Faith and Work Book Club – Won’t you read along with us?
Designing Your Life: How to Build a Well-Lived, Joyful Life by Bill Burnett and Dave Evans Knopf. 274 pages. 2016
I first heard about this book from the Center for Faith and Work at Redeemer Presbyterian Church. This week we complete our overview of the book, looking at the Conclusion:
- Balance happens over time. Life design happens over time.
- Balance is a myth, and it causes a lot of grief and heartache for most of us.
- Life design is really about being able to answer the question “How’s it going?”
- You never finish designing your life—life is a joyous and never-ending design project of building your way forward.
- Design isn’t just a technique to address problems and projects—it’s a way of living.
- This is what good design always does: it releases the best of what was already there waiting to be found and revealed.
- If you try to keep the mind-sets as an active orientation to how you’re living and use them as part of your life design implementation as well as part of your innovation process, you’ll very quickly get the hang of it.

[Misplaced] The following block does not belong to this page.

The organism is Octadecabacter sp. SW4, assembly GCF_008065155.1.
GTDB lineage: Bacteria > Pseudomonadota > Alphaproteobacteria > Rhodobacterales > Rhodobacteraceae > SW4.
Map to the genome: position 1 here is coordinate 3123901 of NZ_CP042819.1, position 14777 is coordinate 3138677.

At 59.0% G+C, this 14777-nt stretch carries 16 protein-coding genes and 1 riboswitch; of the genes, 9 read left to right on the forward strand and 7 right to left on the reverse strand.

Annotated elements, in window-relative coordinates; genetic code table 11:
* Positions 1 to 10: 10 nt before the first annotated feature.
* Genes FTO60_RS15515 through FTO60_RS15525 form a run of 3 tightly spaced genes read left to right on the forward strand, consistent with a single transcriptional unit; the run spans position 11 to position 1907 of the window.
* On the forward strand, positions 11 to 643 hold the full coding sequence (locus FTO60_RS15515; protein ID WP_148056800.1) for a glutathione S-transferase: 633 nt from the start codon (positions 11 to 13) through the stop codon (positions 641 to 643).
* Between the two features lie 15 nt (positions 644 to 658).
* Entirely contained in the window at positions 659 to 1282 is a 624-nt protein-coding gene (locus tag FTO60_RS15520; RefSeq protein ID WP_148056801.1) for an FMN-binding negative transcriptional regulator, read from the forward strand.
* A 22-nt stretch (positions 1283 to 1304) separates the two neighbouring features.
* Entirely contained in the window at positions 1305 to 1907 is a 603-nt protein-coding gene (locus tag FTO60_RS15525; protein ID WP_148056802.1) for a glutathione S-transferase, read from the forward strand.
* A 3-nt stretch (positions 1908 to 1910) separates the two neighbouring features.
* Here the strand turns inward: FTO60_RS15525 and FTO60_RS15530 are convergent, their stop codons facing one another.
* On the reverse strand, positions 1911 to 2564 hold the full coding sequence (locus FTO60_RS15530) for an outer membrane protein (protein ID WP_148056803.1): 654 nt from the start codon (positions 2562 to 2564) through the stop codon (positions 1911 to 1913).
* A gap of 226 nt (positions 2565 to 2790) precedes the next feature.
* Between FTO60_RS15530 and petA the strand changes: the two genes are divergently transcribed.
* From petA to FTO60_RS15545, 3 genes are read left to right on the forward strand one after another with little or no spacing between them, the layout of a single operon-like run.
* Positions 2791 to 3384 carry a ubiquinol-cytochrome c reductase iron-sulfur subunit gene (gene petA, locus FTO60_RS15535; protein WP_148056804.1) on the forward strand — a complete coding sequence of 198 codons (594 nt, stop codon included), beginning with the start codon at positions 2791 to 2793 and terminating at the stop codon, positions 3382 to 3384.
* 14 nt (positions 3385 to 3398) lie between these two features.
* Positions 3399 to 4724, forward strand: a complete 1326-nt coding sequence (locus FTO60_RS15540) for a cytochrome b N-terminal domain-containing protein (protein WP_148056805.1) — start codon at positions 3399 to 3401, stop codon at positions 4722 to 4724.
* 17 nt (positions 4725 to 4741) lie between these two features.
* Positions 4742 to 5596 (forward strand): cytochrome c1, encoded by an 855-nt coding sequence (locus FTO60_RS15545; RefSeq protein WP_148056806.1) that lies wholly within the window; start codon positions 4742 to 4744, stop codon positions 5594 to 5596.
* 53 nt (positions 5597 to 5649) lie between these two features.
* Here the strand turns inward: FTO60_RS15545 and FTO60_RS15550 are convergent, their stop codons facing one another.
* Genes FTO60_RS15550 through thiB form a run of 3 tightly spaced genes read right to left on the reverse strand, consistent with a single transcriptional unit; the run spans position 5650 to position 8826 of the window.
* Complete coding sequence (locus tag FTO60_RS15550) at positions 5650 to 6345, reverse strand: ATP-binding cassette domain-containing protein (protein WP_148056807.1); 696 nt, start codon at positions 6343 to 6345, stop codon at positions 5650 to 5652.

- Your compass is about those great big organizing ideas of your Workview and Lifeview. These, along with your values, provide the foundation for your answer to “How’s it going?” They inform you if you are on a good track for you, or are out of sync with yourself. They determine if you’re living a coherent life in which you’ve got who you are, what you believe, and what you’re doing in adequate alignment.
- Perhaps the most important recommendation we can give you to sustain a well-designed life is to invest in and commit to some personal practices of the variety we described in chapter 9. In our own lives, both of us would say that our personal growth in this area—the refinement and disciplined participation in practices—has been the single most life-giving thing we’ve done.
- We have shared with you some of our daily practices, and encourage you to go to our website (www.designingyour.life) for a complete list of daily practices you might like to try.
- Life design is ultimately a way of life that will transform how you look at your life and how you live your life. The end result of a well-designed life is a life well lived.